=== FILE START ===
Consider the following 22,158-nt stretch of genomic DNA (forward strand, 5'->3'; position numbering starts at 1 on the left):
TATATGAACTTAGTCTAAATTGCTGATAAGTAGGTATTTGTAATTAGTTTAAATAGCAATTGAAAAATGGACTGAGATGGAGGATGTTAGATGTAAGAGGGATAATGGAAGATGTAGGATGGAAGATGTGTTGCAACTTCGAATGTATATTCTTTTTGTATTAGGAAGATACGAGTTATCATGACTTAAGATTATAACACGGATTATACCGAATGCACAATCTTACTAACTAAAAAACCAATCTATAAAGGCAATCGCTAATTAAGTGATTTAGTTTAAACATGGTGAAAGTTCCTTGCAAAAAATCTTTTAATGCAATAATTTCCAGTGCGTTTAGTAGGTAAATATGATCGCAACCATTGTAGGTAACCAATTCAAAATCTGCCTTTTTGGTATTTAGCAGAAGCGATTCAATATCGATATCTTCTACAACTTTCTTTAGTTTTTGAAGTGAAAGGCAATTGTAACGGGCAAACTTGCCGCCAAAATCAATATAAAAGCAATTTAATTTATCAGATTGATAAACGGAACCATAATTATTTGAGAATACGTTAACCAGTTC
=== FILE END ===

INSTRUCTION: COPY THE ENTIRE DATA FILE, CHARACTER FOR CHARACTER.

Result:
Consider the following 22,158-nt stretch of genomic DNA (forward strand, 5'->3'; position numbering starts at 1 on the left):
TATATGAACTTAGTCTAAATTGCTGATAAGTAGGTATTTGTAATTAGTTTAAATAGCAATTGAAAAATGGACTGAGATGGAGGATGTTAGATGTAAGAGGGATAATGGAAGATGTAGGATGGAAGATGTGTTGCAACTTCGAATGTATATTCTTTTTGTATTAGGAAGATACGAGTTATCATGACTTAAGATTATAACACGGATTATACCGAATGCACAATCTTACTAACTAAAAAACCAATCTATAAAGGCAATCGCTAATTAAGTGATTTAGTTTAAACATGGTGAAAGTTCCTTGCAAAAAATCTTTTAATGCAATAATTTCCAGTGCGTTTAGTAGGTAAATATGATCGCAACCATTGTAGGTAACCAATTCAAAATCTGCCTTTTTGGTATTTAGCAGAAGCGATTCAATATCGATATCTTCTACAACTTTCTTTAGTTTTTGAAGTGAAAGGCAATTGTAACGGGCAAACTTGCCGCCAAAATCAATATAAAAGCAATTTAATTTATCAGATTGATAAACGGAACCATAATTATTTGAGAATACGTTAACCAGTTC